Exploring network timeouts

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Ethan Glasser-Camp

Mar 2, 2017, 12:36:46 PM3/2/17

I'm currently removing a network timeout behavior in a JS library that is used in Firefox and I'm trying to ensure that I won't consume network resources forever if the user is on a slow connection.

Consider this xpcshell test:


function sleep(aMs) {
return new Promise((resolve, error) => {
let timer = Cc["@mozilla.org/timer;1"]

notify: function () {
}, aMs, timer.TYPE_ONE_SHOT);

add_task(function* test_something() {
dump(`-------------- PREFS ----------------\n`);
dump(`response timeout: ${Services.prefs.getIntPref("network.http.response.timeout")}\n`);
dump(`keepalive timeout: ${Services.prefs.getIntPref("network.http.keep-alive.timeout")}\n`);

Services.prefs.setIntPref("network.http.response.timeout", 3);
Services.prefs.setIntPref("network.http.keep-alive.timeout", 115);

const server = new HttpServer();

server.registerPathHandler("/test-resource", () => {
response.setStatusLine(null, 200, "OK");
response.write("Test resource response");

try {
const result = yield fetch(`http://localhost:${server.identity.primaryPort}/test-resource`);
dump(`${result.status} ${result.statusText}\n`);
} finally {
server.stop(() => {});

Sometimes this test fails with an error message like:

0:23.14 LOG: Thread-1 ERROR Unexpected exception TypeError: NetworkError when attempting to fetch resource. at resource://services-common/async.js:98

But it seems to fail at strange times -- for example, this time it failed at the 23 second mark, which doesn't seem related to either the 115-second keepalive timeout or the 3-second response timeout. And even worse, sometimes the test succeeds after 150 seconds. What's going on? Is this expected? More generally, are there any best practices I should use to ensure responsible use of network resources when writing JS code in Firefox?




Mar 6, 2017, 11:54:33 AM3/6/17
any prefs are global to firefox and aren't guarantees at the xhr or fetch layer.. I would be shocked to see our chrome code setting them. you should use js timeouts and cancel things as needed as the only reliable way to deal with this stuff at the js layer for xhr. (I forget if fetch has an attribute to deal with it - but that would basically be implemented the same way)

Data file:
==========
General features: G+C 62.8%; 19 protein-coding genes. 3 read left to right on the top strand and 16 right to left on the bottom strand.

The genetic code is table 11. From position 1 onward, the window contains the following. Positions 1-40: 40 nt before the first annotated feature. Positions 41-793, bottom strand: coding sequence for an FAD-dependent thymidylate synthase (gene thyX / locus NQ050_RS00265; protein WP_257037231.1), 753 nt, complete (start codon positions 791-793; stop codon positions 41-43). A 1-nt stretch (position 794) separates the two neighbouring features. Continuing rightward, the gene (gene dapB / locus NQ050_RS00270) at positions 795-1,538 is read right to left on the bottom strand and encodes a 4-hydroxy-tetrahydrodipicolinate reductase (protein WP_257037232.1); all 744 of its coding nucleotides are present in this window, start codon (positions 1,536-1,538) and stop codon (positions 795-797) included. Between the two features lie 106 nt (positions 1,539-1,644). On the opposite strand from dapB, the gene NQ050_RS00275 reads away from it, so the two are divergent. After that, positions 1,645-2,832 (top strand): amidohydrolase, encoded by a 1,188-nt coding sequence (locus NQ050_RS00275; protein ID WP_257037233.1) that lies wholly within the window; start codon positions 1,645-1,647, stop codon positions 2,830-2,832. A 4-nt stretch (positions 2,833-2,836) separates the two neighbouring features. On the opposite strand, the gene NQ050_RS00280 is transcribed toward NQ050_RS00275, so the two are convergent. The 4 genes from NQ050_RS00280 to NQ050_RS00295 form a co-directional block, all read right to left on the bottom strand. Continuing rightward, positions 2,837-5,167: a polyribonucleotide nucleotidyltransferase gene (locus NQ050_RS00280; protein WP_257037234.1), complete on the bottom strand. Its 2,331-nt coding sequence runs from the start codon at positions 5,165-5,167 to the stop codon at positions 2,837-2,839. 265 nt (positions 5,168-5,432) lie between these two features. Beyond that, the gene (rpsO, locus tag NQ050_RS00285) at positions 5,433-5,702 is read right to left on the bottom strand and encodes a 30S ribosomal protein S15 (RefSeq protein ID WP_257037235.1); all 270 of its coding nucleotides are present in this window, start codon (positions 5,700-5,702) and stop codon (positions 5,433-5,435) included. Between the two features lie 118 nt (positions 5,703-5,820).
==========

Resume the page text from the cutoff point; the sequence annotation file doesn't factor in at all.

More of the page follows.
Ethan Glasser-Camp

Mar 8, 2017, 11:52:55 AM3/8/17
I spoke to :mcmanus on IRC to clarify. I'm not trying to use the prefs to enforce a timeout, and doing so would be wrong. You should definitely institute your own timeout at the JS layer if you need to, e.g. for a UX that requires some kind of update.

Necko itself doesn't commit to any kind of network timeout happening. Under certain circumstances, Necko will report an "error" on a certain channel, but exactly what those circumstances are is best viewed as an implementation detail, subject to change, and not part of the API contract in any way.

That said, we use TCP keepalives to ensure that connections are still active. If those keepalives stop getting responses, the OS will tell us that the connection was lost, and we'll detect a network error. So eventually all the connections will get cleaned up, and I don't need to worry about it at the JS layer.

Thanks :mcmanus for the patient explanations.

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